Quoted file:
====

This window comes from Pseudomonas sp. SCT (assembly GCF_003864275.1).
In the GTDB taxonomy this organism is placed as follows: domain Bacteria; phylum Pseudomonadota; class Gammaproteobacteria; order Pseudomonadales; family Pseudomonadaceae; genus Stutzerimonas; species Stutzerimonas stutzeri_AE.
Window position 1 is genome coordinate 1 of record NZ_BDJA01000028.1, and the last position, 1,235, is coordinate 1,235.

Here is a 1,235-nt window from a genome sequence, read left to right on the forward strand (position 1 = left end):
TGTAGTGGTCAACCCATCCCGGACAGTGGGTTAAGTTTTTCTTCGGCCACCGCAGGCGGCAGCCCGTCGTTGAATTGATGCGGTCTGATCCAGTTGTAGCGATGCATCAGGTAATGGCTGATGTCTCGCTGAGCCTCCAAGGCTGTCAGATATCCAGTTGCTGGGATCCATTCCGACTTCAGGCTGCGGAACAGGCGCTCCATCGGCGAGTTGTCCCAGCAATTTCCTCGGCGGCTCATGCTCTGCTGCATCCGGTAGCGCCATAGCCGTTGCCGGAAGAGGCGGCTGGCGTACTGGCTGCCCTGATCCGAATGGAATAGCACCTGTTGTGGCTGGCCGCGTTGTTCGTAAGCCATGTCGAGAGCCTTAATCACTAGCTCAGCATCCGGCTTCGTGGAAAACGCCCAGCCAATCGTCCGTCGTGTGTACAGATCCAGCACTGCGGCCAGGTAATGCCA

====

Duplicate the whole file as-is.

This window comes from Pseudomonas sp. SCT (assembly GCF_003864275.1).
In the GTDB taxonomy this organism is placed as follows: domain Bacteria; phylum Pseudomonadota; class Gammaproteobacteria; order Pseudomonadales; family Pseudomonadaceae; genus Stutzerimonas; species Stutzerimonas stutzeri_AE.
Window position 1 is genome coordinate 1 of record NZ_BDJA01000028.1, and the last position, 1,235, is coordinate 1,235.

Here is a 1,235-nt window from a genome sequence, read left to right on the forward strand (position 1 = left end):
TGTAGTGGTCAACCCATCCCGGACAGTGGGTTAAGTTTTTCTTCGGCCACCGCAGGCGGCAGCCCGTCGTTGAATTGATGCGGTCTGATCCAGTTGTAGCGATGCATCAGGTAATGGCTGATGTCTCGCTGAGCCTCCAAGGCTGTCAGATATCCAGTTGCTGGGATCCATTCCGACTTCAGGCTGCGGAACAGGCGCTCCATCGGCGAGTTGTCCCAGCAATTTCCTCGGCGGCTCATGCTCTGCTGCATCCGGTAGCGCCATAGCCGTTGCCGGAAGAGGCGGCTGGCGTACTGGCTGCCCTGATCCGAATGGAATAGCACCTGTTGTGGCTGGCCGCGTTGTTCGTAAGCCATGTCGAGAGCCTTAATCACTAGCTCAGCATCCGGCTTCGTGGAAAACGCCCAGCCAATCGTCCGTCGTGTGTACAGATCCAGCACTGCGGCCAGGTAATGCCA